“At least you don’t have cancer….”

The other night I complained about cancer. Not because it’s a horrible disease, but because it gets all the advocacy, press, and sympathy. Now, I’m not saying cancer isn’t serious, but I do wish that lupus would be taken as seriously.

In my current state of health I’ve taken a few too many sick days this year, already hit my insurance deductible for 2013, been to the doctor every week, thrown up at work, sat idly at my desk in pain, and begged to work from home to keep my job and my health insurance. “Not going to happen” my boss said.

I can’t help but think they would be a little more understanding if I had cancer. I can’t help but think my friends and family might rally around me more, donate to my walk, or simply ask how I’m feeling. But, I don’t have cancer, I have lupus.

Sean reminded me I have an invisible illness (No Wego Health, I haven’t mentioned our #HAChats to him. He mentioned “invisible illness” all by himself). He said I make it more invisible by trudging along like I’m not in pain, never asking for help or sympathy, and constantly apologizing for being sick. Most of my lupus symptoms are internal; I rarely have the lupus rash or other skin sores; my hair falls out but I’m lucky enough to have thick hair to begin with so no one besides me notices. Acquaintances can’t see my internal pain; the gut wrenching pain that has gotten worse over the last few months.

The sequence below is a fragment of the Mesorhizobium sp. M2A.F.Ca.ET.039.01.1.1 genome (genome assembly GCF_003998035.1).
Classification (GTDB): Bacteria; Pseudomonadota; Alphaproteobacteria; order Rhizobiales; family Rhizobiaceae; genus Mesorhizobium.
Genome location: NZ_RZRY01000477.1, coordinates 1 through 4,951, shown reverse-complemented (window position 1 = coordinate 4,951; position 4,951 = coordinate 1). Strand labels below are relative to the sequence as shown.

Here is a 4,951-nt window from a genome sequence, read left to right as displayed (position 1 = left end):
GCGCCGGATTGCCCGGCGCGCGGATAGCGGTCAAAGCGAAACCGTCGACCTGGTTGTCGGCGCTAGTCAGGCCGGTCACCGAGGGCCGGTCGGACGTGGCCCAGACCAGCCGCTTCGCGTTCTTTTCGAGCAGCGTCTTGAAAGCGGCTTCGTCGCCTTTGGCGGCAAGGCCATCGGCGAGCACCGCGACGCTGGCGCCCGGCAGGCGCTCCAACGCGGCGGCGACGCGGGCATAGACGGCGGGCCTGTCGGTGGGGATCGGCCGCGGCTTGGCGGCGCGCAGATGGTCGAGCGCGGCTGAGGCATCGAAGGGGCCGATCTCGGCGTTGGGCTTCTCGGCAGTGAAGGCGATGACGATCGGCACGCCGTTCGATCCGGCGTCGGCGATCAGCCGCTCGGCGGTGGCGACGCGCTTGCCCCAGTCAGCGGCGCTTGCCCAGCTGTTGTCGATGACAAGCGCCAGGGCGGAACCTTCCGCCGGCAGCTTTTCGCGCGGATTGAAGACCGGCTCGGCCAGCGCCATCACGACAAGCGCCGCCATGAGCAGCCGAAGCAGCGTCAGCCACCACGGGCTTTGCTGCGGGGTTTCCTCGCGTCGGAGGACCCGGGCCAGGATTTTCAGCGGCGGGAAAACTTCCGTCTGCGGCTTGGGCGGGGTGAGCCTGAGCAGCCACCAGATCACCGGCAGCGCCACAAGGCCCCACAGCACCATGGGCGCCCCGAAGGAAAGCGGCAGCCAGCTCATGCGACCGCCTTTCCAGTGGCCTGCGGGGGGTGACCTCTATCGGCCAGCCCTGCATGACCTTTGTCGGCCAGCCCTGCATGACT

It’s a catch-22. I don’t want to be that girl who milks their disease for all it’s worth. You know, the ones who use their illness as an excuse when they don’t want to do something. On the other hand, letting others know I’m sick and not feeling well seems like the only way to get them to take lupus seriously. And then there’s a huge part of me that wants to scream and say “I’m sick! Why do I have to explain myself?”

Most people I run into have never heard of lupus. Which is strange considering lupus affects more people than leukemia, multiple sclerosis, cystic fibrosis, and muscular dystrophy combined. 1.5 million Americans have lupus. So why do I still have to explain myself? Why do people ignore my requests for support or understanding? Why do some people continue to say “at least you don’t have cancer?”

I have lupus, a serious chronic disease that I will have for the rest of my life. It will attack every organ in my body and drain my energy until it eventually kills me. How is that any less serious than cancer?

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2 thoughts on ““At least you don’t have cancer….”

  1. I don’t have Lupus, but other conditions (POTS, Chiari, EDS) and understand 100% what you say here! One of the (many) dichotomies of chronic illness . . . . And so hard to manage
    Thank you for putting it in words!

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